Comfort, Baked: How a Casserole Becomes Famous

food at a potluck

Hands of the Hungry: Potluck, Trabuco Canyon Community Church. September, 2013.

It Started at Shipmates

When I was a small child, my family worshiped at First Congregational UCC in San Bernardino. Our parents belonged to Shipmates, a couples’ fellowship. Many of my most enduring memories of that congregation stem from Shipmates-instigated activities. Notable among these events were Pal Week (a secret-friend type weeklong adventure that must remain a tale for another day) and the potlucks.

Those Shipmates knew how to throw a potluck. Yes, someone was sure to bring that “salad” made from green Jell-o, cottage cheese, and pineapple. But someone else would bring spaghetti. With meatballs. And garlic bread.  Someone baked a chocolate cake.  Someone made apple pies. Homemade macaroni and cheese? Check. 

But for all that deliciousness toted into the fellowship hall wrapped in tea towels and kindness, it was the spirit of the gathering that I loved as a child. The camaraderie nourished me as much as that home-cooked food did. These feasts impressed me so much that  when Rich and I left the Great Big Church and moved to Trabuco Canyon Community Church in 2011, I all but squealed with delight when I learned that our new church family enjoys  potlucks.

Every month. 

One Seiler family relic of the Shipmates years is the recipe for Chicken Enchilada Loaf. To the best of my memory, this worthy ambassador of comfort food entered my mom’s culinary repertoire after we made its acquaintance at a Shipmates potluck when I was about six. Today, it’s a dish we prepare when people are gathering and busyness is expected to ensue, like when there’s a family wedding. Or a funeral.

In other words, chicken enchilada loaf is part of the vocabulary of love for many members of my family. It’s also part of our secret code: If I tell my sister I made a chicken enchilada loaf, she asks, what’s going on? And that’s a totally appropriate question. I make it when I’m feeling a need for comfort. I make it for people I love.

Sunday, after going-on three years at TCCC, I introduced my brothers and sisters in Christ to the wonder that is Chicken Enchilada Loaf. 

Saturday, you see, was sure to be a tough day. My baby cousin Marcia, the one who died in 2000? September 14 was her birthday. She’d be 46 if she were still alive. It’s also the anniversary of my boss’s father’s death, an event connected not only to her grief, but in my mind to my baby cousin, somehow, and to the turmoil I was living at the time he died in 2006.

And this past weekend, September 14 would be spent at our church home, paying our respects to a dear member who had been called home the weekend before.  Then we were picking up a grandson and heading to my father’s house to celebrate his birthday.

What a bipolar kind of day. But Sunday would come, all the same, and the third Sunday of each month is Potluck Sunday. At Saturday’s services I had noticed how many of the people gathered were members of our church family, come to support a grieving sister, come to say their own goodbyes, come to be a quiet, visible sign to his family: His life mattered. We loved him. 

This past weekend, it was time. I took Chicken Enchilada Loaf to the potluck. Nobody there knew: If I feed you this, it means I love you. 

But they ate every bite.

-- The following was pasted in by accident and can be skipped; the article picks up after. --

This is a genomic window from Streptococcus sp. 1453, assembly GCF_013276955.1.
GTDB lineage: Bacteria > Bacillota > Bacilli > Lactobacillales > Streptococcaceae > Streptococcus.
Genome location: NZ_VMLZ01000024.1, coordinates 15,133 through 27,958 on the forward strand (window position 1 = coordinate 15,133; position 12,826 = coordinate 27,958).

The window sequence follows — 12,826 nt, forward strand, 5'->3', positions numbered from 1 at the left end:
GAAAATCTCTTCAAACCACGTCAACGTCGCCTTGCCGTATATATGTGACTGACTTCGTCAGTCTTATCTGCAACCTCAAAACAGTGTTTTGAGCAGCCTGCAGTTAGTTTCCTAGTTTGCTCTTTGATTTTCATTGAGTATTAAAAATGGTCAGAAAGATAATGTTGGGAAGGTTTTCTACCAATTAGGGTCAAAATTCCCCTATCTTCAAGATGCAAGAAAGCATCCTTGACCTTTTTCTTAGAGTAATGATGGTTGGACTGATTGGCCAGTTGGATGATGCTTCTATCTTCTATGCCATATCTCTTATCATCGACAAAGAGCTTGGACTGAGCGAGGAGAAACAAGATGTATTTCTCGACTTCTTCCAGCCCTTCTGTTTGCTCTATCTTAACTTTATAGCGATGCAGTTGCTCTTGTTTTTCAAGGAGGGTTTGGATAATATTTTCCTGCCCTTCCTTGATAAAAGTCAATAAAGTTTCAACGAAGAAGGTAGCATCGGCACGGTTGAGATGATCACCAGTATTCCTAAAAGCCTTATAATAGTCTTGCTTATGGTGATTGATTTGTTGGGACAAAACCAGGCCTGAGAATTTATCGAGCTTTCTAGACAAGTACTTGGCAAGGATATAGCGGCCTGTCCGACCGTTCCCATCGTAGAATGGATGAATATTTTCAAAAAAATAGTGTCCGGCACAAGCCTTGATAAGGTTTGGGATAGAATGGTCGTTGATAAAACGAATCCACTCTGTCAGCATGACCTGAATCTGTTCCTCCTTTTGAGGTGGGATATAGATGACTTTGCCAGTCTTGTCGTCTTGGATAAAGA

Recipe: Chicken Enchilada Loaf


2 cups or so of cooked chicken (shredded, diced, or cut into chunks—I used shredded chicken that I’d frozen after a chicken taco meal)

1  (14 oz) can of chicken broth

1 (10 oz) can of cream of chicken soup

1 (10 oz) can of cream of celery soup

1 (4 oz) can mild diced green chiles, drained

1/2 a large onion, diced

12 or so corn tortillas

8 ounces shredded cheddar cheese


Heat oven to 350° fahrenheit/175° celsius.

Grease and set aside  9 x 13 pan.

In a large mixing bowl, combine the diced/shredded/chunked chicken, the broth,  the soups, the chiles, and the diced onion.

Now build your casserole as you would lasagne:

Cover the pan with a layer of corn tortillas (cut them in half and put the straight edges agains the pan’s edges if you, like me, have OCD and can’t abide the roundness of the whole tortillas bumping up against the straight edges of the pan).

Spoon half the chicken/soup/chiles/onion mixture over the layer of tortillas.

Sprinkle half the shredded cheese over the mixture.

Lay down another layer of tortillas, spoon and spread the other half of the chicken mixture, sprinkle the rest of the cheese.

Bake, uncovered, about 30 minutes or until the cheese is melted and  the edges are bubbling away as any self-respecting casserole’s edges should.

Let stand for at least five minutes before cutting into squares and serving.

Keep on loving one another as brothers and sisters.

Hebrews 13:1 (NIV)

I’m linking with my friend Michelle DeRusha for Hear It on Sunday, Use It on MondayWon’t you stop by? I’m also sharing with my friend Ann Kroeker for Food on Fridays, but I’m not smart enough to put her gorgeous button here. Please go look for yourself.


  1. I felt the love 🙂 Very tasty!

  2. Yum, Sheila! Sounds wonderful. I sure could use a hug from a casserole. Sounds like a dinner plan 🙂

  3. I had to copy this recipe and it should be a hit at our next pot luch at First Congregational Church UCC here where I attend at this time.

  4. I like to love people with food, Sheila! Thank you for your interesting post and a recipe within!

  5. LOVE this, Sheila. And I’m copying that recipe – it sounds delish.

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